A growing number of companies use predictive analytics, causing decision-makers elsewhere to strongly consider following suit. That’s understandable, but it’s vital to understand how the technology works and what it can do before investing in it.
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What Is Predictive Analytics and How Does It Work?
Predictive analytics is a type of data analysis that uses machine learning and algorithms to predict future events or trends. Additionally, it’s a statistical method that can take past or current information to make predictions.
Users generally interact with predictive analytics tools via specialized dashboards that generate data streams based on specific questions posed. Someone might wonder, “What percentage of this month’s sales will come from new customers versus returning ones?” or “What’s the likelihood of running out of a certain item this month?” Data analytics can answer those queries and many others.
Predictive Analytics vs. Prescriptive Analytics
As people learn more about predictive analytics, they’ll likely come across content about prescriptive analytics, too. While they have similar names, these technologies are not the same.
Predictive products give details about future events. Prescriptive tools offer solutions based on what the data shows.
Predictive products give details about future events, helping people plan for them. In contrast, prescriptive tools offer solutions based on what the data shows. Users often depend on them to solve known problems.
Types of Predictive Analytics Forecasting Models
Numerous predictive analytics exist to help users make accurate and useful forecasts. Some of the broadly utilized types include:
- Neural networks: Using algorithms to find relationships between datasets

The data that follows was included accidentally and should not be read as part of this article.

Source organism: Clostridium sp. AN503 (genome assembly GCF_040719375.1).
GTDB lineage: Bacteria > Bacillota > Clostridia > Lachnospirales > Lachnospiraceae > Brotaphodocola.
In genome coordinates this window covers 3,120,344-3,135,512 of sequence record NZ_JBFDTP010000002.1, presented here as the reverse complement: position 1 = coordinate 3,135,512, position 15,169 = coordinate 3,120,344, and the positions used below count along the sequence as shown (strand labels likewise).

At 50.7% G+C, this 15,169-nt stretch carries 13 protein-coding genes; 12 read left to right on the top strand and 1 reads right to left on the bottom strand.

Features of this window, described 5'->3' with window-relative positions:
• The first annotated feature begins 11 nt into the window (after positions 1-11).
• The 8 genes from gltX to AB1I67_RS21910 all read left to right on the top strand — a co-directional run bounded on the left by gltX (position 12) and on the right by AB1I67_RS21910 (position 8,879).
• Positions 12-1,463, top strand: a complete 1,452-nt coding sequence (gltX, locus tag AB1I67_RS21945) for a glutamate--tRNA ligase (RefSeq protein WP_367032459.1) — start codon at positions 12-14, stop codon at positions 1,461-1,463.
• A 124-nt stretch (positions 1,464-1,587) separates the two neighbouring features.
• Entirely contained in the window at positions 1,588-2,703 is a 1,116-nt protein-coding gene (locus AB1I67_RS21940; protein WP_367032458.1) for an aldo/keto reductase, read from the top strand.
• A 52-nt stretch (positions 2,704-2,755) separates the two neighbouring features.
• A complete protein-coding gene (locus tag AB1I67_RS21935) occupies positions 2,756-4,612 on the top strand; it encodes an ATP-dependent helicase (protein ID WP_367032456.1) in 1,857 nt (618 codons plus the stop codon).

- Regression techniques: Showing relationships between variables
- Decision trees: Displaying the possibilities stemming from each choice made
- Time series models: Generating trend data across a specific period
- Clustering: Grouping data according to shared characteristics
- Outliers: Highlighting data that deviates from the norm
What Are the Benefits of Predictive Analytics?
Many people understandably want to know how predictive analytics could help them before deciding to use such solutions. For starters, predictive tools enable company leaders to move away from gut instinct and assumptions. Relatedly, they cut down on time-intensive decision-making processes and eliminate guesswork.
Predictive tools enable company leaders to move away from gut instinct and assumptions.
Predictive analytics algorithms are well-suited to intensive data processing. Thus, they can
work with larger amounts of information faster than humans could alone. It’s then possible to identify patterns people may otherwise miss.
This technology can also improve the processes associated with product launches, supply chain decisions, and customer outreach efforts, among others. Not surprisingly, having a predictive analytics strategy can also help companies achieve better marketplace performance. One study showed that 63% of business representatives cited their data analytics programs as creating a competitive advantage.